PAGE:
We next determined whether the cloned UB-2.3 cells could recognize 293TDRB1*0403 cells, which were pulsed with various doses of the UBE2V43–51 peptide (Fig. 5). As a result, UBE-2.3 cells produced IFN-γ when 293TDRB1*0403 cells were pulsed with a relatively high dose (>1 μg/ml) of the UBE2V43–51 peptide. In addition, we examined the expression of the UBE2V gene in 293T cells using the RT-PCR method. The result was that the 293T cells were positive for the UBE2V gene (data not shown).
Increased frequency of the UBE2V peptide-specific T cell precursors after peptide vaccination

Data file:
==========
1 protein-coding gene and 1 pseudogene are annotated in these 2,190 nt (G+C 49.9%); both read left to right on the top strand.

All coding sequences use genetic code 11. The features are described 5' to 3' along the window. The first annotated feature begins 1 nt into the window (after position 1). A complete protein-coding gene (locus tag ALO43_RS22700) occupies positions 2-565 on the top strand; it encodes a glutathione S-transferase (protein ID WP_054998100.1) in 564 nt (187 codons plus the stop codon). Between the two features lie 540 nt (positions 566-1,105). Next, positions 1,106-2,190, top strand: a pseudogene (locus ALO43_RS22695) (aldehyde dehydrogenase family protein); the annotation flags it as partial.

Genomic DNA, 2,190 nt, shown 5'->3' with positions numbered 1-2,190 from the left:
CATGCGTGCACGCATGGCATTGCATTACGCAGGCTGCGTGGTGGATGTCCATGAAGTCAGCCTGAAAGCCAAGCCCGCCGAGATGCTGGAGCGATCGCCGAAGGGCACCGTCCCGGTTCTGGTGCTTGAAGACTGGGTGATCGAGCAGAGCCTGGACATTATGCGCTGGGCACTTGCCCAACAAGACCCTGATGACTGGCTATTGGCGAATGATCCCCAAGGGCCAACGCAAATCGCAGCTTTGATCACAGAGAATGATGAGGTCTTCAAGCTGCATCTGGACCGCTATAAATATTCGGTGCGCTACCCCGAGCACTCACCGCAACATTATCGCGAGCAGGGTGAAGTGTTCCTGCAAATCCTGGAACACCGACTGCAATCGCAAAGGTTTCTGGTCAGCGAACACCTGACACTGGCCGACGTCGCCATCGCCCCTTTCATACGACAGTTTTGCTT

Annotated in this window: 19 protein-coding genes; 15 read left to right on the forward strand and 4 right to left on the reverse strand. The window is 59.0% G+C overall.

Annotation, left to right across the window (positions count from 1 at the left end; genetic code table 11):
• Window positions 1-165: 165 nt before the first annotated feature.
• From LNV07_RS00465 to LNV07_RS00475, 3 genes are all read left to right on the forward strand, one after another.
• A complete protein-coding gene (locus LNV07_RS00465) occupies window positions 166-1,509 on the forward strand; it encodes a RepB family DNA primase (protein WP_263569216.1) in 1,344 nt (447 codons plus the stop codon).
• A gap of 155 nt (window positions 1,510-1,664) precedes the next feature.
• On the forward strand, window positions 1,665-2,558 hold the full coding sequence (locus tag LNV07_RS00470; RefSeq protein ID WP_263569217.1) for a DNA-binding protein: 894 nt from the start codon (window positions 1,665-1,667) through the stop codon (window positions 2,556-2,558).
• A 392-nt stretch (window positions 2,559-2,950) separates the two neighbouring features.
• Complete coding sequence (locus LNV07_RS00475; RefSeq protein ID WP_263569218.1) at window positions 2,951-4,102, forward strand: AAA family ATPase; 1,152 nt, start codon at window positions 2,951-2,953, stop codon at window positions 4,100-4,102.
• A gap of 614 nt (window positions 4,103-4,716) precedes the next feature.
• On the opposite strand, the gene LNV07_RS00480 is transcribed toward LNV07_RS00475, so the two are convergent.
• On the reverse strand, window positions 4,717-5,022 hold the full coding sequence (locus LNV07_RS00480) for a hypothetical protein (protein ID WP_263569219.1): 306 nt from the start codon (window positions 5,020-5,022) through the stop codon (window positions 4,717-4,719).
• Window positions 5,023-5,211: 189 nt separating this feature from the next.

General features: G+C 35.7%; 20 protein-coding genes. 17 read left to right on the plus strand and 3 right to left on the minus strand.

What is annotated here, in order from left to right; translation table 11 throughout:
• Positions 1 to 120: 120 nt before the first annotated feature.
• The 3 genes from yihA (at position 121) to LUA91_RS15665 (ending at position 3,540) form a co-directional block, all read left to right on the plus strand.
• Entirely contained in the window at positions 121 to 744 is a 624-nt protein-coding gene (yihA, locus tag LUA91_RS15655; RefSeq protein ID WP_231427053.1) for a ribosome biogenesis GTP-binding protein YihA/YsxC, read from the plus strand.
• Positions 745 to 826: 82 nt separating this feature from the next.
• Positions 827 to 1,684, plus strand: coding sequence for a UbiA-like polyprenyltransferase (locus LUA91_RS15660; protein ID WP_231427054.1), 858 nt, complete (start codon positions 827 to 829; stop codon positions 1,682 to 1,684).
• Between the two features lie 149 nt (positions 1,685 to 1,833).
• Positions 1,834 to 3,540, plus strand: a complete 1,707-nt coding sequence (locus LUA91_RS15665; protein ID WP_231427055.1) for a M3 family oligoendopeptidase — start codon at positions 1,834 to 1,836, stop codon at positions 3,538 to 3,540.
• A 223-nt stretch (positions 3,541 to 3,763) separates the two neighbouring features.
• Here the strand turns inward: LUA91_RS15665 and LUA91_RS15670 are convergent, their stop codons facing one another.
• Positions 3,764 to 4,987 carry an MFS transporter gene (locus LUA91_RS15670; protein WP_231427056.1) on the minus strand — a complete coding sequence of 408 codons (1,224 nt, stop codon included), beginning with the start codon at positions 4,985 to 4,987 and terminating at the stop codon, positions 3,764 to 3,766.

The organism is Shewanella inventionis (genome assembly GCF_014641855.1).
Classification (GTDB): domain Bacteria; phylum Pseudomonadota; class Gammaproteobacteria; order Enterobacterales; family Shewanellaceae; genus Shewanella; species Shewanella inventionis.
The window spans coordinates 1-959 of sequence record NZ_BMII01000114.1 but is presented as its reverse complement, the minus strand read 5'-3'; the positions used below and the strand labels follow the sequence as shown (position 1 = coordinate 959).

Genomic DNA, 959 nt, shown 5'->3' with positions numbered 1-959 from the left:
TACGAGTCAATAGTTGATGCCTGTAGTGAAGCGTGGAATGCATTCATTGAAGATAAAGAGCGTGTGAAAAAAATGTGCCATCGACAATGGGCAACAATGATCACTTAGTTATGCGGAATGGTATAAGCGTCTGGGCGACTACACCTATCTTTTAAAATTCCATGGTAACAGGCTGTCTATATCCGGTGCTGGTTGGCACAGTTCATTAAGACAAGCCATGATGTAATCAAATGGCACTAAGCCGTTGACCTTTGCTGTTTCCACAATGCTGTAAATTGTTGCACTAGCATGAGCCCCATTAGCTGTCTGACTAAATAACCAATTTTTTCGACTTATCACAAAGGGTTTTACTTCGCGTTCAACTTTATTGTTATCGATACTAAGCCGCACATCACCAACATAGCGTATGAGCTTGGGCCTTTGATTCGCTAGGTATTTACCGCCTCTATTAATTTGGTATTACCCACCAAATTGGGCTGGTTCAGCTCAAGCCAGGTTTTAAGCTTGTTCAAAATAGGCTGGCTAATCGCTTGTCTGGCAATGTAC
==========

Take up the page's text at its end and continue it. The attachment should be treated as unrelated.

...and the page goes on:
It is important to kinetically estimate the frequency of CD8+ or CD4+ T cells reactive to the UBE2V43–51 peptide after the peptide vaccination. We first estimated the frequency of peptide-specific CD8+ T cells by using our previously reported culture protocol (13). Whole PBMCs from the patient were repeatedly stimulated with the UBE2V43–51 peptide in the presence of 100 U/ml IL-2. Although CD4+ T cells were not depleted, the reactivity of T cells against peptide-pulsed T2 cells could be judged to depend on HLA-A2-restricted T cells because HLA-DRB1*0403-restricted CD4+ T cells showed no reactivity against UBE2V43–51 peptide-pulsed T2 cells (Fig. 4,A). As shown in Fig. 6,A, the reactivity of HLA-A2-restricted CD8+ T cells against the UBE2V43–51 peptide was detected in one of 12 wells in the prevaccination PBMCs, but it was detected in two and three of 12 wells after the 6th and 12th peptide vaccinations, respectively. With regard to CD4+ T cells, CD8+ T cell-depleted cells were in vitro cultured with the UBE2V43–51 peptide and were examined for their IFN-γ production in response to 293TDRB1*0403 cells that were prepulsed with the HIV peptide or the UBE2V43–51 peptide. The result was that the HLA-DRB1*0403-restricted and UBE2V43–51 peptide-reactive CD4+ T cells were induced only after the peptide vaccination. The reactivity of HLA-DR4-restricted CD4+ T cells against the UBE2V43–51 peptide was not detected in the prevaccination PBMCs, but was detected in two, one, and two of 12 wells after the 3rd, 6th, and 12th peptide vaccinations. We performed a limiting dilution assay to accurately determine the frequencies of peptide-specific CD4+ or CD8+ T cells in the pre- and postvaccination PBMCs (Fig. 6 B). Positively isolated CD8+ or CD4+ T cells from the pre- or postvaccination PBMCs were used for the assay. The positive percentage of CD8+ or CD4+ T cells was >90% (data not shown). As a result, the frequency of peptide-specific CD8+ T cells slightly increased after the 6th and 12th vaccinations, and the increase in the frequency of peptide-specific CD8+ T cells after the 12th vaccination was ∼2-fold. In contrast, the frequency of peptide-specific CD4+ T cells increased prominently after the 3rd, 6th, and 12th vaccinations, and the increase in the frequency of peptide-specific CD4+ T cells after the 12th vaccination was >12-fold. These results indicate that the peptide vaccination increased the frequency of peptide-specific T cells, especially CD4+ T cells.